Brand alignment is about finding yourself. But we don’t mean a new-age/hippie inner voyage. We mean testing your brand by what you actually do. Here’s a way to do that today.
You don’t need to be in college to go on a journey of self-discovery (if you’re smart, you’re doing it your whole life). However, if you have a business, finding yourself is a key responsibility. Brands don’t have the luxury of being just like everyone else. But they also don’t have the luxury of being such weirdos that nobody understands them. So how do you develop your own personality and brand that hits that balance?
You start with the truth. We’re talking SWOT-analysis-level truth, where vague notions of your strengths are tested against reality. Where you actually compare your strengths and weaknesses against the opportunities and threats that are out there and find your advantage. Once you find your actual advantage, you know the actual truth that sits underneath all of your grand brand claims.
For instance, do you lack a soul or a set of values of your own? Do you follow everyone around and commoditize yourself by only doing what’s been proven in your industry to work? Or maybe you go the other way. Maybe you do what the big, popular brands are doing nowadays and get in front of whatever you think society is doing. Just see what other people are doing and then throw a corporate ad budget behind the story, buying your way into cultural relevance.
Both Nike and Gillette have done this pretty recently. Nike seems to have pulled it off; Gillette … the jury’s still out. One thing we know about Gillette is that we haven’t seen a repeat of their controversial ad.
That’s why we like to work with growing, privately-owned companies. If that’s you, then you want to find out the ground truth. What is really special about you? We’re not talking about piña coladas and getting caught in the rain; we’re talking about what do you really do and how do you make the most of your strengths and apply them to your audience?
This takes time to figure out. But here’s how you might do it today.
Organize Your Values
Before we get into the list, here’s what you’re looking for: approach it from the value standpoint. If you have values, you probably have some actions that are backing them up. Hopefully you do. And maybe you have values, but they just need a little organization to them. In any case, the following steps will help.
- List your top three values.
- Then list three things that you do to live out those values.
What? That didn’t work? Take it from another angle.
- Grab that list of top three values.
- List three things that you think a company that had your values would do.
- What would they not do?
Here’s what you do:
- Take those things you do that back up your values and formalize them.
- Take those things you do that contradict your values and stop doing them.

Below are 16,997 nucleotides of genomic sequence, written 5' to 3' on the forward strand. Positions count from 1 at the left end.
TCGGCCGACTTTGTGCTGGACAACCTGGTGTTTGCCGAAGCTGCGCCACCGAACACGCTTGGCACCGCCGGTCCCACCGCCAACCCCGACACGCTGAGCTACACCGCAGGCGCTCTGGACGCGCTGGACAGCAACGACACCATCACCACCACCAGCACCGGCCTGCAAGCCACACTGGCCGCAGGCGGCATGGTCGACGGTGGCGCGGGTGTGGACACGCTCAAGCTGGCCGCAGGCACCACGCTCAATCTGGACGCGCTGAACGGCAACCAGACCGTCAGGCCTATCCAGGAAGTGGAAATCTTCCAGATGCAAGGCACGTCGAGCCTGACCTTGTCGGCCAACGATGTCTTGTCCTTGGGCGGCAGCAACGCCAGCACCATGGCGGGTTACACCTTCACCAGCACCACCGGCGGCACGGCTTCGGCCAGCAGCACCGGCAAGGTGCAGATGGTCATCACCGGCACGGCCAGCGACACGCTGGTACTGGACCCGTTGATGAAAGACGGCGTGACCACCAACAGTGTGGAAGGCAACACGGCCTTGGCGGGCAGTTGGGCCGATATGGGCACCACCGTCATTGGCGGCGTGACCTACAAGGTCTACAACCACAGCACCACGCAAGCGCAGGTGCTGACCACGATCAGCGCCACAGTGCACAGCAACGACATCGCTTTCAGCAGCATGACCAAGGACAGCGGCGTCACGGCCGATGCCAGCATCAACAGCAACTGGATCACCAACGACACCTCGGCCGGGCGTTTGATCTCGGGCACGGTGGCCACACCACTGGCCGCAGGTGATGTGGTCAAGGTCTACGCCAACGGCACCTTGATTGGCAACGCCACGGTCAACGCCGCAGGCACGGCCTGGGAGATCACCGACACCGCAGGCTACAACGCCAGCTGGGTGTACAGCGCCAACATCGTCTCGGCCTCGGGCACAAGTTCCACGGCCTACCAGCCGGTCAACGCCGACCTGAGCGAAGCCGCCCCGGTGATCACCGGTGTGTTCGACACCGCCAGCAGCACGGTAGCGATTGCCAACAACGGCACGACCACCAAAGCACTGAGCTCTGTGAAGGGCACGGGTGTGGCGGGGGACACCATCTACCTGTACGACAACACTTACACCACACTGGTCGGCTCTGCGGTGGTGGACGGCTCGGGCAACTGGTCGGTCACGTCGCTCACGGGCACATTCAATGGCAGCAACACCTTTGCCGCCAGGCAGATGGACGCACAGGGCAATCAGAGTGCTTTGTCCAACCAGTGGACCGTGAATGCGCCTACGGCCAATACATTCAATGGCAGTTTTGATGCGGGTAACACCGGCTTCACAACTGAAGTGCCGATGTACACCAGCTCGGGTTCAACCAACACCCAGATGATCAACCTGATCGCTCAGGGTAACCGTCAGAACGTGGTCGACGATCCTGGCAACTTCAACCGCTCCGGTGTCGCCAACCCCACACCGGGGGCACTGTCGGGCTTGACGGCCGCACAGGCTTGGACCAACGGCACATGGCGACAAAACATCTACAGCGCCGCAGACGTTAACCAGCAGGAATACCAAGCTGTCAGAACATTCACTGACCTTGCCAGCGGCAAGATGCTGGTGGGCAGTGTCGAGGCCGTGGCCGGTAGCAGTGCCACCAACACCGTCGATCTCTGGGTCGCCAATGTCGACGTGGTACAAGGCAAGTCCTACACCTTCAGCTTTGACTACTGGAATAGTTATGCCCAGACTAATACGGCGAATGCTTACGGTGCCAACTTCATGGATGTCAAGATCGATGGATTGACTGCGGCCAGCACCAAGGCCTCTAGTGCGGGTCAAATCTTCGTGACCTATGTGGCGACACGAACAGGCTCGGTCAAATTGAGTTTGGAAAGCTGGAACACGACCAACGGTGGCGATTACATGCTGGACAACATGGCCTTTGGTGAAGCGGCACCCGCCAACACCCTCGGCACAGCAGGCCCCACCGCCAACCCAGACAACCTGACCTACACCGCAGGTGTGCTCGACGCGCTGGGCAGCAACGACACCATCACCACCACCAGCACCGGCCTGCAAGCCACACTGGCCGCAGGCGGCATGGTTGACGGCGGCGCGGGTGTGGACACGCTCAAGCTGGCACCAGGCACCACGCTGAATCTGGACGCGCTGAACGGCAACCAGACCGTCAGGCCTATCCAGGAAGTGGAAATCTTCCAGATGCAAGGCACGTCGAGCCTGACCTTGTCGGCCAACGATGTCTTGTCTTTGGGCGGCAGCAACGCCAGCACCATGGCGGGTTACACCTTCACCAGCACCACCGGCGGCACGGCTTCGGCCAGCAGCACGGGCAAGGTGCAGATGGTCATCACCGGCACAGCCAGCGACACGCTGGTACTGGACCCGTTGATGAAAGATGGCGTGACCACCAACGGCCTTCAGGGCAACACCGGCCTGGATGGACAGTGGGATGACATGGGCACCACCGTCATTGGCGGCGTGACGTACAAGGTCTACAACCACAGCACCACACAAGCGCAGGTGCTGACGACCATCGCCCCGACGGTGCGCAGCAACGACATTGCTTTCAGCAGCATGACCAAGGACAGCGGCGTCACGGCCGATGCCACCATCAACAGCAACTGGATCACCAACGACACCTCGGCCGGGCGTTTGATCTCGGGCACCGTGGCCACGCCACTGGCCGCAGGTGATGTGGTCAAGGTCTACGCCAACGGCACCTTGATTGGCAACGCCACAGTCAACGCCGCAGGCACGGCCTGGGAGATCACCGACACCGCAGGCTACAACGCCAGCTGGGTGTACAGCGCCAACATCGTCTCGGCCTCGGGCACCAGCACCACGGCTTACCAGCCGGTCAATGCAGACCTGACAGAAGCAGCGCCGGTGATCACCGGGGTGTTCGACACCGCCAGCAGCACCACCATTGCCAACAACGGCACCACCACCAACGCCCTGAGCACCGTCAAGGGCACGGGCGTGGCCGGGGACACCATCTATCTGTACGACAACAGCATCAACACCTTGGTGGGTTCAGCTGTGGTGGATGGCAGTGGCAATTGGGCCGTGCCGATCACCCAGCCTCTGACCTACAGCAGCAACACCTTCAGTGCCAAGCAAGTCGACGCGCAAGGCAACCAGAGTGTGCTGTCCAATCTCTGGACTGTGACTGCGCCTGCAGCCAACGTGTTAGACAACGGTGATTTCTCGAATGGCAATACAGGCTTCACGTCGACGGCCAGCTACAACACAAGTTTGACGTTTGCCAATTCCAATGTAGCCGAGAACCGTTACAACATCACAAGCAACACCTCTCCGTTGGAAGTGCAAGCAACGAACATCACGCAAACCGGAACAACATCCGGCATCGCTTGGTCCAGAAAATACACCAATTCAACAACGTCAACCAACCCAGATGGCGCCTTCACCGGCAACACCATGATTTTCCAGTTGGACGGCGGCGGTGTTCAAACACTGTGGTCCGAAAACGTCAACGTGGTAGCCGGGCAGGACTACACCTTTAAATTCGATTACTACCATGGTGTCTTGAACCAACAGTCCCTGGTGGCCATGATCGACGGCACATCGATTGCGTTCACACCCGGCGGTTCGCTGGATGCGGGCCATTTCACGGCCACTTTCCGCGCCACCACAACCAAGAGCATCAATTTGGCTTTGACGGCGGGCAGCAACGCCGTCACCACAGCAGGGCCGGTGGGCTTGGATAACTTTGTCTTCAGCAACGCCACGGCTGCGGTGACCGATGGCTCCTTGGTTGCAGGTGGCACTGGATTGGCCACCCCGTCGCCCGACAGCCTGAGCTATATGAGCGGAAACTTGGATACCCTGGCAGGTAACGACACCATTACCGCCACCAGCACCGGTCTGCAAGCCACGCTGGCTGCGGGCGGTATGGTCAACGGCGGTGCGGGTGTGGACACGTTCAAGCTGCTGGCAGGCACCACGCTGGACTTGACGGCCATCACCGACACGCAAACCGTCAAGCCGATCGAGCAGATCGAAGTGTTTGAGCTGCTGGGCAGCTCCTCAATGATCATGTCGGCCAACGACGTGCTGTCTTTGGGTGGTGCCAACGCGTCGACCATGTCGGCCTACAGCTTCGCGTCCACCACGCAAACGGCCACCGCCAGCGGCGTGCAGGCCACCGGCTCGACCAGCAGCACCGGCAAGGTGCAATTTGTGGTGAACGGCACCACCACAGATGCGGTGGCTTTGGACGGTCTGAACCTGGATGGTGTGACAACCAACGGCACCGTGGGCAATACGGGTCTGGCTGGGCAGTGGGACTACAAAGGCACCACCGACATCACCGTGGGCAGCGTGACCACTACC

- Start measuring the good things; because what gets measured gets done. More on that in the next section.
Draw the Target Around the Arrow
For each of these areas, pick a metric. What have you been successful in, and then how would you measure that?
Notice I didn’t say what you should be doing. And there’s a good reason for that: it can take forever.
Let’s get something straight: It’s not good intentions that help you live out your values. It’s not insisting on perfection or nothing. It’s a journey. If you don’t start by formalizing what’s easy, you won’t have the momentum to reach higher and higher with each iteration. And you don’t make the world a better place by making things harder on yourself. That’s neither moral nor effective. You make it as easy to do good as possible.
So let’s close that loop: It takes time to find a good metric when you haven’t been successful at something yet. There’s a lot of learning involved. So now what you need to do is look back. Find those things that you’ve been good at, and then measure backward.
I know this sounds like cheating. Fire the arrow and then draw the target around the arrow right? But if it’s a legitimate metric based on your legitimate values, the opposite is true. You just didn’t realize what you needed to measure.
Now You Can Talk about Values Without Hypocrisy
Now that you found out what to measure and you know how to measure it, you can talk about it. You can hold yourself accountable to it, you can prioritize it and then you can build theory around it.
And even though theory, as a word, sounds pretty impractical, theory is the only way we have of spreading our brand values and encouraging others to join us.
Folks, finding yourself isn’t just for college students. You find yourself based on what you do. And then it’s based on what you should be doing. If you want to find out how to merge the two, this is an excellent start.
If you want to know more about branding, we have a pretty deep, insightful book, rich in theory (one of the authors has a Ph.D. in philosophy), that’s coming out soon. Find out more about that book, including how to be in the cool club, and sign up for the newsletter.